The Lost Challenges - Tribute To Challenges: Tribute to Glen Campbell Showing 1-35 of 35
A Glimpse Into A Harvard Business School Case Study Class
Know When to Develop a Business Case
Below are the available bulk discount rates for each individual item when you purchase a certain amount. Publication Date: December 02, The Pocket Mentor series offers immediate solutions to the challenges managers face on the job every day. Each book in the series is packed with handy tools, self-tests, and real-life examples to help you identify strengths and weaknesses and hone critical skills. Whether you're at your desk, in a meeting, or on the road, these portable guides enable you to tackle the daily demands of your work with greater speed, savvy, and effectiveness. How do you decide the best course of action for your company to take advantage of new opportunities? You must develop a business case to explore multiple alternatives before making a recommendation to support a particular option.
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Preparing for Business Change
How to Analyze a Business Case Study
As a manager, you may spot opportunities to help your team, unit, or organization meet important business goals. You may feel pressure to propose a quick solution in order to seize the opportunity. But recommending an action without considering a range of alternatives is risky—and likely to be rejected by decision makers. Instead, prepare a business case: a document or presentation in which you compare multiple alternatives and propose a single course of action that creates the most value. Your goal when creating a business case is to help people decide whether to invest resources in your idea. While the terms business case and business plan are often confused, they address different business questions.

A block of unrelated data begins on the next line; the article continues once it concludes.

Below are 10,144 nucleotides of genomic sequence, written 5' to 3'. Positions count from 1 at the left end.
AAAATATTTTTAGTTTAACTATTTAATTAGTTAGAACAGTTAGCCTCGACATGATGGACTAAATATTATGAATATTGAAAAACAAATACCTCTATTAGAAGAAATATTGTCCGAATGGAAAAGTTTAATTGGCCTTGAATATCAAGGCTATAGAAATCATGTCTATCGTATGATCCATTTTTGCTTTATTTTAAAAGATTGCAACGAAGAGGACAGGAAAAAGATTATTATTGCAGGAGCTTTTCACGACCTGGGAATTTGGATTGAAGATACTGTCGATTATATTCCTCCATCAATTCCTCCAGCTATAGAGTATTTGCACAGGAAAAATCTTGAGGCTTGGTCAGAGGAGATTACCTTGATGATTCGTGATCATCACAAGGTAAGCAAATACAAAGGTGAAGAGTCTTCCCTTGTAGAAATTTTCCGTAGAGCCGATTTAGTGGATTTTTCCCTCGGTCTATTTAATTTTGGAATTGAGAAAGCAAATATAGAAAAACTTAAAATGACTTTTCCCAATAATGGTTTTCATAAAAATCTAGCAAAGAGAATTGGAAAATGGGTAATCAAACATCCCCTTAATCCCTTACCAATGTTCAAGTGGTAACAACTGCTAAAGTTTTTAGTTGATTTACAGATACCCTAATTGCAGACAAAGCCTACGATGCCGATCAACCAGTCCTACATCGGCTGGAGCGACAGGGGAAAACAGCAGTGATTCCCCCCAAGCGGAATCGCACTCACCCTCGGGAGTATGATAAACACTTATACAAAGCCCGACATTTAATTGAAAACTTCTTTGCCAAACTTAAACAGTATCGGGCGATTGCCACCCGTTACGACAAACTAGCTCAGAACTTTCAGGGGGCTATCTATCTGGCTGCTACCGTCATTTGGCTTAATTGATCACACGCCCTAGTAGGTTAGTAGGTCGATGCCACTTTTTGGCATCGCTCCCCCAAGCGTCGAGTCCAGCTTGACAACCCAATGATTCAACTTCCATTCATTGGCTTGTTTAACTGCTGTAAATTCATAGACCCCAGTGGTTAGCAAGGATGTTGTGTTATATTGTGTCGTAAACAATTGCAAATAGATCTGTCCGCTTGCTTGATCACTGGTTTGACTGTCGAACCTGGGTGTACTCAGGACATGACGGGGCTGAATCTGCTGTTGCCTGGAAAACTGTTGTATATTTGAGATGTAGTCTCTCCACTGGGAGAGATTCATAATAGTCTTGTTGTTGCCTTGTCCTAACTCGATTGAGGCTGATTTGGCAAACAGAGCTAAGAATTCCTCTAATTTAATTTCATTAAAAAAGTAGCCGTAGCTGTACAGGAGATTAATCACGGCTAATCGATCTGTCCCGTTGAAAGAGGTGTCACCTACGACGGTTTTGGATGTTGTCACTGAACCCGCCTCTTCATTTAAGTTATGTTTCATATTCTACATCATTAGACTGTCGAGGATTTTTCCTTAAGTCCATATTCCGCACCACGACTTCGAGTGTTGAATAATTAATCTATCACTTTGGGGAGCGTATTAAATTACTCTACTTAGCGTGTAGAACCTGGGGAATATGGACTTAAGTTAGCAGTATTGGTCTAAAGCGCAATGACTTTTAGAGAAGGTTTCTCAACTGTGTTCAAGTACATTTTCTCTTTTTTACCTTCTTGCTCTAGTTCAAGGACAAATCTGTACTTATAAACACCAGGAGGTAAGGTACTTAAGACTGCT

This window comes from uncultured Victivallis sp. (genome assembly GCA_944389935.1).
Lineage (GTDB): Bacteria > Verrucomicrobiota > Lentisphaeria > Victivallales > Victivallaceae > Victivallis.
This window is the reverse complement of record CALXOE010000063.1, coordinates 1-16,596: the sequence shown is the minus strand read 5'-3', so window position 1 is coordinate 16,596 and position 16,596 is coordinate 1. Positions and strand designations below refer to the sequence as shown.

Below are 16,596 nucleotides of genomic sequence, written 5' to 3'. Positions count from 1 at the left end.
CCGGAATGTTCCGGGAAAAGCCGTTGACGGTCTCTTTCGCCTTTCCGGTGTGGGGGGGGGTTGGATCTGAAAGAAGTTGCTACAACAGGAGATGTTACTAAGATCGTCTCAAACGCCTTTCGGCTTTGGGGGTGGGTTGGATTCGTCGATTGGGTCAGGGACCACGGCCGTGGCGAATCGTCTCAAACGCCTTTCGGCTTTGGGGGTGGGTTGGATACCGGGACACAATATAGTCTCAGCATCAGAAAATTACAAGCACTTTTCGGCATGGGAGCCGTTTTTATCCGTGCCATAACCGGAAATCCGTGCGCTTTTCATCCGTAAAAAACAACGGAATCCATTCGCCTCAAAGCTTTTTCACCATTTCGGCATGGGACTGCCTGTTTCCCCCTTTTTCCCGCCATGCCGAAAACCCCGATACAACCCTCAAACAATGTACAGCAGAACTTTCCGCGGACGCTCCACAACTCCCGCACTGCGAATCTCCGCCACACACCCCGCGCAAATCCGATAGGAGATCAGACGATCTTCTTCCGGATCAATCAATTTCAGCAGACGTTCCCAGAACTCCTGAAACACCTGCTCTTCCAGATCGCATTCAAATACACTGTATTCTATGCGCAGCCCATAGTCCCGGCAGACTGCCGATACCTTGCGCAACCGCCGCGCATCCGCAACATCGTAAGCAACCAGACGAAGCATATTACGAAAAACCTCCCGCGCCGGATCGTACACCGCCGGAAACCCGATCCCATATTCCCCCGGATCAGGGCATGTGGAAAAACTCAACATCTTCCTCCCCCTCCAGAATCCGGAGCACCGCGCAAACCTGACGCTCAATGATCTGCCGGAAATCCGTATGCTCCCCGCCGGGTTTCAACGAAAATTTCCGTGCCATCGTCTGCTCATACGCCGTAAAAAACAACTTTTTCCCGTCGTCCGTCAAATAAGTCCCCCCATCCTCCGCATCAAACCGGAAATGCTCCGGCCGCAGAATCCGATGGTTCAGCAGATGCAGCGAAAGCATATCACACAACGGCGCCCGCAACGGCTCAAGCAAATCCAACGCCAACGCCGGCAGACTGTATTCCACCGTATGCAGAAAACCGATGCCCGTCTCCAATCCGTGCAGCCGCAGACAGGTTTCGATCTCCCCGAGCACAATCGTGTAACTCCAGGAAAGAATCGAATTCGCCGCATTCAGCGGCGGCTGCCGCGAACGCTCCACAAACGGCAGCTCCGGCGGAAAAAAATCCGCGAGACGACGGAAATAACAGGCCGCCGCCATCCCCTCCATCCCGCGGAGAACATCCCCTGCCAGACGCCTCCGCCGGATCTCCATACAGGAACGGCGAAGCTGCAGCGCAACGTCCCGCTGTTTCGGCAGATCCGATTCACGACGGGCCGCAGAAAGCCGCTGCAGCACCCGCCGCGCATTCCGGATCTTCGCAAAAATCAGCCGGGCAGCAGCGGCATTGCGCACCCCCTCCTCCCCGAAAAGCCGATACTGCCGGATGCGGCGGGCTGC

Every seasoned investor knows that detailed financial projections for a new company are an act of imagination. Nevertheless, most business plans pour far too much ink on the numbers—and far too little on the information that really matters. William Sahlman suggests that a great business plan is one that focuses on a series of questions. These questions relate to the four factors critical to the success of every new venture: the people, the opportunity, the context, and the possibilities for both risk and reward. The questions about people revolve around three issues: What do they know? Whom do they know? Then, in addition to demonstrating an understanding of the context in which their venture will operate, entrepreneurs should make clear how they will respond when that context inevitably changes.